York County voting precincts reporting high turnout
Voting precincts across York County are reporting high voter turnout through the afternoon of Tuesday's primary elections.
Poll workers at St. Paul's Chapel and Red Lion Senior Center saw a slow stream of voters around noon but had reported higher-than-normal numbers in the morning.
Ed Kline, an election official at Red Lion Senior Center, said the center already had its largest turnout ever for a primary vote as of 1 p.m., with approximately 35 percent of 1,500 registered voters already done.
Some voters were forced to wait 35 to 40 minutes during the morning, Kline said.
Hanover: Others in Hanover said the wait was relatively short, ranging from five to 20 minutes. Borough resident Jackie Salmons said she moved quickly through the line at the Hanover Municipal Market House, 210 E. Market St. However, she did have some issues with the voting machines.
"The computer was touchy," Salmons said. "If you held your finger down too long, it moved to the next page."
Most people didn't have any problems with the e-voting machines in place at the Hanover Market. Hanover resident Chuck Fitzgerald said it was easy enough to use, and the workers got the voters in and out of the precinct quickly and efficiently.
"It was definitely busier than normal," Fitzgerald added.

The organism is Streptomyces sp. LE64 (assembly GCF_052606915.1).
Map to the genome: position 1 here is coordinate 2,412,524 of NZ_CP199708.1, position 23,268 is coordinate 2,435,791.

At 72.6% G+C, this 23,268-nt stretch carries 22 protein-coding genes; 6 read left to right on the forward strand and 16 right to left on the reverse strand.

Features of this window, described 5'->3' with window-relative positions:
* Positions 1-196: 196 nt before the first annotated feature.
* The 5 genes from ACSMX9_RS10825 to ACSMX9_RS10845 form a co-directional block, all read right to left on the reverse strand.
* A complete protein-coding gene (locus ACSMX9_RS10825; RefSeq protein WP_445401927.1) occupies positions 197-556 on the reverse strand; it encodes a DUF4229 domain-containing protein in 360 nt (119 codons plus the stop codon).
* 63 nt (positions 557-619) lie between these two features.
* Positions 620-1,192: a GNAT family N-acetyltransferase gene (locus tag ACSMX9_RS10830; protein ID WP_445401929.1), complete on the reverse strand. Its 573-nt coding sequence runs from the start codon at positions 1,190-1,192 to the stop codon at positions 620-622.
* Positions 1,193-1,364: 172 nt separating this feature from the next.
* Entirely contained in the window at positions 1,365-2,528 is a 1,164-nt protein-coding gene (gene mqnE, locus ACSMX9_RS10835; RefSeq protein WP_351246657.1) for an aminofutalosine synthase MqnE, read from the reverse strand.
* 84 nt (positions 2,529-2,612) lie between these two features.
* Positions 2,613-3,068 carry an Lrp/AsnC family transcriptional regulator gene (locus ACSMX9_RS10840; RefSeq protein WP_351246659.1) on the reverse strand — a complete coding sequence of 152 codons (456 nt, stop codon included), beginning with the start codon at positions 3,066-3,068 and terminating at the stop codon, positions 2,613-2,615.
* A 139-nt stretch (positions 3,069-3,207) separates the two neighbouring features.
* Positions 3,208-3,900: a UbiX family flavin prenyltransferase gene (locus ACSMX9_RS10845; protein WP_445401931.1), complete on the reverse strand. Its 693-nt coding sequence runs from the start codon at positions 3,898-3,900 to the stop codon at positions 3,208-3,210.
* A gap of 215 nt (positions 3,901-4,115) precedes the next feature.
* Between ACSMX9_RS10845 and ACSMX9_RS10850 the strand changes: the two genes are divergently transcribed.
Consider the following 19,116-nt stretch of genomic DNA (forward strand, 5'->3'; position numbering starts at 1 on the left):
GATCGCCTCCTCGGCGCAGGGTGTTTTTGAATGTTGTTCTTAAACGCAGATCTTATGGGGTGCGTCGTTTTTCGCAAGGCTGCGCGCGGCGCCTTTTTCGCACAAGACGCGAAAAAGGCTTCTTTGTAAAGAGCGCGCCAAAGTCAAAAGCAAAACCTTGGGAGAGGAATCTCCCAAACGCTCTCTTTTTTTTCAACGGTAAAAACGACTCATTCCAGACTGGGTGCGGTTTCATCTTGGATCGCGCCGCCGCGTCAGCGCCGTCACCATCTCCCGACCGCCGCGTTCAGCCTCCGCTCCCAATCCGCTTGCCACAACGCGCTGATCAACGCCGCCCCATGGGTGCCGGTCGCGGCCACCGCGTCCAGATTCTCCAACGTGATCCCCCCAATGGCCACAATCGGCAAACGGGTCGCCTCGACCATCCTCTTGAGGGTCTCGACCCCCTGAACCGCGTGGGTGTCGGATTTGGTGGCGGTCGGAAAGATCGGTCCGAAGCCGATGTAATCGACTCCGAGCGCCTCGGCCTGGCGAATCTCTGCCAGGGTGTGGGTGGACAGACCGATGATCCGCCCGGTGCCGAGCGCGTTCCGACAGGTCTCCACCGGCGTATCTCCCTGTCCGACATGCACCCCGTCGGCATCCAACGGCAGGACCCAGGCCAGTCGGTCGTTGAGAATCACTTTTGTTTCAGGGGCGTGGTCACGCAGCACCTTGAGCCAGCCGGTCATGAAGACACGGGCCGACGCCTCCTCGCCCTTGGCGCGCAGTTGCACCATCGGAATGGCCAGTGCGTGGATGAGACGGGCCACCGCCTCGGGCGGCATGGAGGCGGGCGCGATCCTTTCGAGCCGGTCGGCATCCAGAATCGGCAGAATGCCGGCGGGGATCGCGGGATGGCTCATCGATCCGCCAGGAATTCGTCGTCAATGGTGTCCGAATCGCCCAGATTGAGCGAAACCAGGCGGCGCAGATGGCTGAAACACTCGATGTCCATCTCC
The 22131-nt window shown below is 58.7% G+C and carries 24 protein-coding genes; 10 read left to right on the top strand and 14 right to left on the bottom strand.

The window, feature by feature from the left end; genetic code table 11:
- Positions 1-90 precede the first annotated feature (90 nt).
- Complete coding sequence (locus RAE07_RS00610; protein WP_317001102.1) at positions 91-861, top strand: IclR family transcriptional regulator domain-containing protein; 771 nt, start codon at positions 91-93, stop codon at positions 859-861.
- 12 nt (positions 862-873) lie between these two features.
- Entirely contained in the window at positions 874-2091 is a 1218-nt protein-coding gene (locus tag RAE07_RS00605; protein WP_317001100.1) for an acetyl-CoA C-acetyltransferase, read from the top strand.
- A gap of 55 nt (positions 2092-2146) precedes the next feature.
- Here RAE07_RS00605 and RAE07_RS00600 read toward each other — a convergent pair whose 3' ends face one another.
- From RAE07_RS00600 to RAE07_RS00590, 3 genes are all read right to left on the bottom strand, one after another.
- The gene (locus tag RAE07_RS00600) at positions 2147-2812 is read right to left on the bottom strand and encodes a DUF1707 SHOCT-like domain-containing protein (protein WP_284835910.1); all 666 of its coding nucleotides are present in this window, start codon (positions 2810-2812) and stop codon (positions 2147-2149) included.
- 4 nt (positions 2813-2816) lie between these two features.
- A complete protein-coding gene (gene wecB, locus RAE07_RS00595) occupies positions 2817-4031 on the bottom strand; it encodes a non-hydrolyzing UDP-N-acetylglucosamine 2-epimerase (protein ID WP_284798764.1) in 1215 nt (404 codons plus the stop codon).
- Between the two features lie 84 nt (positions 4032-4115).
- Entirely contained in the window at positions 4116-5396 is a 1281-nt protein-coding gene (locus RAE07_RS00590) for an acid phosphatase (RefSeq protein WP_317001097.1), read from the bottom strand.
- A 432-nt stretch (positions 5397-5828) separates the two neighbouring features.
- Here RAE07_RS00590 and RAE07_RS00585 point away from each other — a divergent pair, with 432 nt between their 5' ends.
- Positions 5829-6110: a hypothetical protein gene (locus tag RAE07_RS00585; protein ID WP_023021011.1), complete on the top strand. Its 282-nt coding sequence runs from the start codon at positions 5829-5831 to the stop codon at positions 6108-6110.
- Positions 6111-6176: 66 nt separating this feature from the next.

By noon, more than 500 voters had cycled through the Hanover Market precinct.
Yoe: In Yoe, 25 miles northeast of Hanover, 88 voters had been in and out of the Yoe Fire Co. building, 60 E. George St., by 1:30 p.m.
In 2012, there were approximately 400 registered voters in Yoe, according to York County election results. That's about 40 percent of the entire population of the tiny borough in York County.
Daniel Lamb, Democratic committeeman for Yoe, said he had seen a steady stream of people coming through, more than in previous years. He saluted every one of the men and women who came in to make their voices heard, he said.
"For me it's awesome," Lamb said. "When I salute them, it's not a joke. I'm very proud of them. They're all patriots."
Lamb is a veteran, having served 12 years in with the Marine Corps and nine years as an Army reservist. He said saluting people is a sign of respect, and he believes they're all doing their "patriotic duty" by voting.
"That's patriotism," he said. "That's how you show it to the people who represent you."
West Manchester: Early morning voters in West Manchester Township said the 2016 U.S. presidential election is about choosing the "lesser of two evils," though there was disagreement on which candidate that describes.
Linda Mitchell, a lifelong registered Republican, said the need to pick "the best of the worst" makes voting this year so important.
"If you don't vote, you're just giving the election to someone you don't like," she said, after casting her ballot around 7:30 a.m. at the Normandie Ridge Senior Living Community.